The U.S. Food and Drug Administration today approved Mayzent (siponimod) tablets by Novartis to treat adults with relapsing forms of multiple sclerosis (MS), to include clinically isolated syndrome, relapsing-remitting disease, and active secondary progressive disease.
MS is a chronic, inflammatory, autoimmune disease of the central nervous system that disrupts communications between the brain and other parts of the body. Most people experience their first symptoms of MS between the ages of 20 and 40. MS is among the most common causes of neurological disability in young adults and occurs more frequently in women than in men.
For most people, MS starts with a relapsing-remitting course, in which episodes of worsening function (relapses) are followed by recovery periods (remissions). These remissions may not be complete and may leave patients with some degree of residual disability. Many patients with MS experience some degree of persistent disability that gradually worsens over time. In some patients, disability may progress independent of relapses, a process termed secondary progressive multiple sclerosis (SPMS). In the first few years of this process, many patients continue to experience relapses, a phase of the disease described as active SPMS. Active SPMS is one of the relapsing forms of MS, and drugs approved for the treatment of relapsing forms of MS can be used to treat active SPMS. Later, many patients with SPMS stop experiencing new relapses, but disability continues to progress, a phase called non-active SPMS.
Mayzent is the first drug approved for patients with active secondary progressive multiple sclerosis (SPMS) in over 15 years and the first oral formulation. Mayzent is the first second-generation sphingosine 1-phosphate (S1P) receptor modulator to enter the MS market and has the same mechanism of action as Gilenya, which generated $3.34bn in 2018. Mayzent is more receptor-specific than Gilenya, which improves efficacy and reduces cardiac side effects, so the company expects Mayzent to generate $1.79 billion in sales by 2026 in the big seven countries - US, France, Germany, Italy, Spain, UK, and Japan.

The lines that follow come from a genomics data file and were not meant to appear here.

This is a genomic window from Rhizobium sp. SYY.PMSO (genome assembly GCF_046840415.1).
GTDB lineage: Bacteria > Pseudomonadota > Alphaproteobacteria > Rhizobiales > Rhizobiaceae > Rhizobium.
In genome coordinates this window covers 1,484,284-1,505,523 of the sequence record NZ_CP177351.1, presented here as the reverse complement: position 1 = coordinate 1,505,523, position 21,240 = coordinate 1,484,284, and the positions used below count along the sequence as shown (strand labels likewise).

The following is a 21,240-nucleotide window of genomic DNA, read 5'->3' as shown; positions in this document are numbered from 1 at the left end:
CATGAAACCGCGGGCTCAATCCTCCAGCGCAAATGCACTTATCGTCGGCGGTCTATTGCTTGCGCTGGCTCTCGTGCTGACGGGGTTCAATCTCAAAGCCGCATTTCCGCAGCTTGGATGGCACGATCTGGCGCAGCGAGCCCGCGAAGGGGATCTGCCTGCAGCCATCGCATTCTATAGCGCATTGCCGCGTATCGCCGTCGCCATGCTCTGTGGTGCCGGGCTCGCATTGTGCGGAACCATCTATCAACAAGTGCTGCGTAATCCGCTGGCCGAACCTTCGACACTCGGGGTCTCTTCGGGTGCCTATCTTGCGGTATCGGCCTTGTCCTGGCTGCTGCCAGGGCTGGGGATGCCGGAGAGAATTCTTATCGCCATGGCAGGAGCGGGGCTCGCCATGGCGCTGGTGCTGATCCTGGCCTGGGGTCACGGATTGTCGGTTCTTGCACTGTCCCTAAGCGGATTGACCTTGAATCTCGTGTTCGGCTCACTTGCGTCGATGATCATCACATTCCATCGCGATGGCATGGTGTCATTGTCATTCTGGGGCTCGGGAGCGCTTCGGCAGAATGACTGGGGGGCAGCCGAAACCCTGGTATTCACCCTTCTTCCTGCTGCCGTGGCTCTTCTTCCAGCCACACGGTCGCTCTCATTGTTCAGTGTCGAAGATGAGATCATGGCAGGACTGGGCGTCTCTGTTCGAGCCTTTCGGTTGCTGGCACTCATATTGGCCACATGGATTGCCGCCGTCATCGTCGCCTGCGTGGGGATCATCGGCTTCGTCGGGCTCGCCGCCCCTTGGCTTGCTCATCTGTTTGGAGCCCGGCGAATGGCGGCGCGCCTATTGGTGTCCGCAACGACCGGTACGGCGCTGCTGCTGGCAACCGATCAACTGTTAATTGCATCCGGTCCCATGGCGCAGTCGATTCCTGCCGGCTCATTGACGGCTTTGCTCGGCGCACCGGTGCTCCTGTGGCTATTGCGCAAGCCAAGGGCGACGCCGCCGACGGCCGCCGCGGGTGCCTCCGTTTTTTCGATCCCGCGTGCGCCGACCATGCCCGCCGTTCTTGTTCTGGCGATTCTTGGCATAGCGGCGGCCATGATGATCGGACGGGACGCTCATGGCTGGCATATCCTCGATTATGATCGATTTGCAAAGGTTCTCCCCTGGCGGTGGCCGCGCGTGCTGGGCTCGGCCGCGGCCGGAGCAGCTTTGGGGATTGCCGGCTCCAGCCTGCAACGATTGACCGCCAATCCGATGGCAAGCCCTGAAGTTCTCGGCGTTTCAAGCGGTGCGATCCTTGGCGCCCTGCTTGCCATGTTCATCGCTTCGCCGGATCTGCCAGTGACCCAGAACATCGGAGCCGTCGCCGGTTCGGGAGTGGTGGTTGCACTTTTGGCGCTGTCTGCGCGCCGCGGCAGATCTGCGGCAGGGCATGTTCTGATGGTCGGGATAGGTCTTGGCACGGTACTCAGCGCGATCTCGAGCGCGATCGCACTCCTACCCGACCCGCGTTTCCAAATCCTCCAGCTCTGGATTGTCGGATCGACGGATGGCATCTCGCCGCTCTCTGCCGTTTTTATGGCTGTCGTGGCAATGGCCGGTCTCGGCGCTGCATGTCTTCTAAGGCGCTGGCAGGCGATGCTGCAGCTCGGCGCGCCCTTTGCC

Approval was granted based on data from the Phase III EXPAND trial, with results showing that Mayzent significantly reduced the risk of three-month confirmed disability progression in patients with active disease by 21%, compared with placebo. The drug also reduced the annualized relapse rate by 55%.
The latest clinical trial was of 1,651 patients that compared Mayzent to placebo in patients with SPMS who had evidence of disability progression in the prior two years and no relapses in the three months prior to enrollment. The primary endpoint of the study was the time to three-month confirmed progression in disability. The fraction of patients with confirmed progression of disability was statistically significantly lower in the Mayzent group than in the placebo group. Mayzent also decreased the number of relapses experienced by these patients. In the subgroup of patients with non-active SPMS, the results were not statistically significant.
The most common adverse reactions reported by patients receiving Mayzent in the clinical trials include headache, high blood pressure and liver function test increases.